April 8, 2021
Congresswoman Ayanna Pressley, state Rep. Brandy Fluker-Oakley, and Boston City Councillor Lydia Edwards expressed support for a minimum wage for tipped workers at a virtual Women’s History month event held on March 26.
“Massachusetts Women Workers Rising: Building a Path Forward Together” was hosted by the organizations One Fair Wage, Matahari Women Workers Center, and Mass Jobs With Justice.
Speakers from each group promoted the One Fair Wage bill, a proposal that would stop employers from paying a subminimum wage for tipped workers.
“Nobody should live in poverty regardless of their employment, but the fact that restaurant workers are not being paid a living wage is appalling and we need to chip away at this system,” said Fluker-Oakley, who represents parts of Dorchester and Mattapan in the 12th Suffolk district. “Massachusetts is in a position to do that,” she added. “We can limit the number of workers experiencing poverty by becoming a one fair wage state.”
A new report from One Fair Wage asserted that more than two thirds of Massachusetts tipped workers are women and over a third of the women are mothers. The report noted that female restaurant workers are 1.4 times more likely to live below the poverty line than their male counterparts. Almost 90 percent of all workers in Massachusetts have seen a decline in tips during the pandemic, and about 58 percent said that because of tips, they are reluctant to enforce health and safety Covid-19 precautions [with customers], according to the One Fair Wage report.
“As infuriating as it is for us to hear those statistics time and time again, I’m grateful for them because they hit in such an acute and painful way that it ensures that we never grow complacent in doing this work,” Pressley said. “Because as hard as it is to hear those statistics, it’s harder to be living in that reality every day.”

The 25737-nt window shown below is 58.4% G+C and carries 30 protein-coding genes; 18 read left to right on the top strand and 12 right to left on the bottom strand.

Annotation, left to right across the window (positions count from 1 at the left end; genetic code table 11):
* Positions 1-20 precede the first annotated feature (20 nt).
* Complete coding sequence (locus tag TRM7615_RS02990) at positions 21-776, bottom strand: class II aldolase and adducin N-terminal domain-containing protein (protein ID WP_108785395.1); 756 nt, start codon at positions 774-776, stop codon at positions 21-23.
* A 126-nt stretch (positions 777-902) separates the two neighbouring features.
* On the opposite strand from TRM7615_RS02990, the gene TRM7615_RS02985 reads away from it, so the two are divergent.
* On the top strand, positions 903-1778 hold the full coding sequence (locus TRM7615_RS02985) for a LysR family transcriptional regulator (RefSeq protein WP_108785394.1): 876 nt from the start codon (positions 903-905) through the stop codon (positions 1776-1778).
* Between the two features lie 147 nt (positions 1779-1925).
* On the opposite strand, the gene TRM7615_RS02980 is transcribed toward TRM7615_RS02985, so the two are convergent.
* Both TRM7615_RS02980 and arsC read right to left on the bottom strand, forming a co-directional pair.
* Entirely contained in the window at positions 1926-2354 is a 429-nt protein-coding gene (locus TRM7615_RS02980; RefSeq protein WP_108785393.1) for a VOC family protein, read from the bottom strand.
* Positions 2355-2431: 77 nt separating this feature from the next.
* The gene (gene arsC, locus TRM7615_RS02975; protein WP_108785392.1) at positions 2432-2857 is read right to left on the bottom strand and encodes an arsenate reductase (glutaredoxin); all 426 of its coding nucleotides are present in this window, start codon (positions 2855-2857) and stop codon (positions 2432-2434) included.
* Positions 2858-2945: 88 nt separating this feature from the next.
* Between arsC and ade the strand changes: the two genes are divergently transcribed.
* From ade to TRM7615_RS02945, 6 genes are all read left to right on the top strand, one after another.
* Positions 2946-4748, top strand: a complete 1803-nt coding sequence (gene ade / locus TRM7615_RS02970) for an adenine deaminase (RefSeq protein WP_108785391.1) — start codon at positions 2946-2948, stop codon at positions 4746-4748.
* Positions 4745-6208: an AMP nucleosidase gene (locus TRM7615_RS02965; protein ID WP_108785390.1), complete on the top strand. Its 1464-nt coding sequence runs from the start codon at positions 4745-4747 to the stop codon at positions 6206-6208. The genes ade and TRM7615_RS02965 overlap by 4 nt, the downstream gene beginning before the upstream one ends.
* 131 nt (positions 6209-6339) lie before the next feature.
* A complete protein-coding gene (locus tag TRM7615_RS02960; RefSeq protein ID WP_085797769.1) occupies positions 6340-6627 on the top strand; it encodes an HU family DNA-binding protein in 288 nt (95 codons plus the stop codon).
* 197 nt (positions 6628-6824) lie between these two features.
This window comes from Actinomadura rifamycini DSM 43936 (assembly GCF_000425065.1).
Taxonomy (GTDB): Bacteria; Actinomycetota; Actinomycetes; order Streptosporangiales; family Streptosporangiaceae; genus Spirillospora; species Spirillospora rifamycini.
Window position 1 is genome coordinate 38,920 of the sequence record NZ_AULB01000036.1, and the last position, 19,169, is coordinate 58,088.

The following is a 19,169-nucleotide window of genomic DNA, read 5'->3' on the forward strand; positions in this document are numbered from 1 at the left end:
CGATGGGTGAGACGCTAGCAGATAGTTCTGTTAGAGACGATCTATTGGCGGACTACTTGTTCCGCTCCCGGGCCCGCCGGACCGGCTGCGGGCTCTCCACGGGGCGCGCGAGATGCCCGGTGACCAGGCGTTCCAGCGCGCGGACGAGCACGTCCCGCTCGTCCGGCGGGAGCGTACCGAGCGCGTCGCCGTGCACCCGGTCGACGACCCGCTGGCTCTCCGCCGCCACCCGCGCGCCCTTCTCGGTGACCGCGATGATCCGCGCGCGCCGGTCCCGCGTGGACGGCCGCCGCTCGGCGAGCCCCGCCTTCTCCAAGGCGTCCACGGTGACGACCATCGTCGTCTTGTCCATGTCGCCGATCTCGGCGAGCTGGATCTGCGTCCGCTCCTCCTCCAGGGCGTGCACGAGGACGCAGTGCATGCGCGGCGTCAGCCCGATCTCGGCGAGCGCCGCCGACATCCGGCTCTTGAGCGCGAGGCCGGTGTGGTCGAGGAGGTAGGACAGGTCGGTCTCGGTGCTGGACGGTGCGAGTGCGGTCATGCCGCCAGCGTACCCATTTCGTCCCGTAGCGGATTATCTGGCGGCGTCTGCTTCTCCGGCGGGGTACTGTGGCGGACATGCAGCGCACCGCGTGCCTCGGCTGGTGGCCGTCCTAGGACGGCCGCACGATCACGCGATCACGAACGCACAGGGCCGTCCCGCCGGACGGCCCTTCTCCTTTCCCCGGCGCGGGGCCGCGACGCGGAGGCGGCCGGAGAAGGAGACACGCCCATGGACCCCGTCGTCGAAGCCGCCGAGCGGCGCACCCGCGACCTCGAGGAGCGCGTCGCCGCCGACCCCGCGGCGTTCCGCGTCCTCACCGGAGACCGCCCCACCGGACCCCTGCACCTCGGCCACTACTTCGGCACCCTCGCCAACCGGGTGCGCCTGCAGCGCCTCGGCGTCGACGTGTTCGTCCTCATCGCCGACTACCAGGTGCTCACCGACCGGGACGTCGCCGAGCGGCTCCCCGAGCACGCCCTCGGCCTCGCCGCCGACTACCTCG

The event opened with remarks from Angella Foster, a Matahari organizer and domestic worker, and Alex Gladwell, a co-founder of the Greater Boston Restaurant Worker Mutual Aid.
Fluker-Oakley said the One Fair Wage bill would directly help workers in her district, which she described as “very diverse” while noting that “we have a higher percentage of restaurant workers and service workers than the state’s average.
“We also must recognize the interconnectedness of our community’s problems,” she said. “They are not in isolation.”
Edwards, the councillor for the North End, Charlestown, and East Boston, said many of her constituents are either restaurant owners or workers. She referenced America’s history of tipping by noting that subminimum wages tipping started in the 1930 with Black workers were given jobs but no wages; they were expected to earn their pay by tips instead.
“When we say it’s not just about paying people what they’re worth, it’s about ending the legacy of slavery,” Edwards said, “it’s really about ending horrible conversations that needed to be ended decades ago.”
“For six years I worked in the hospitality industry and that experience – overlaid with my experiences as a woman, as a Black woman – is an experience that I draw from everyday,” Pressley said. “I know what it is when people look over you and through you.”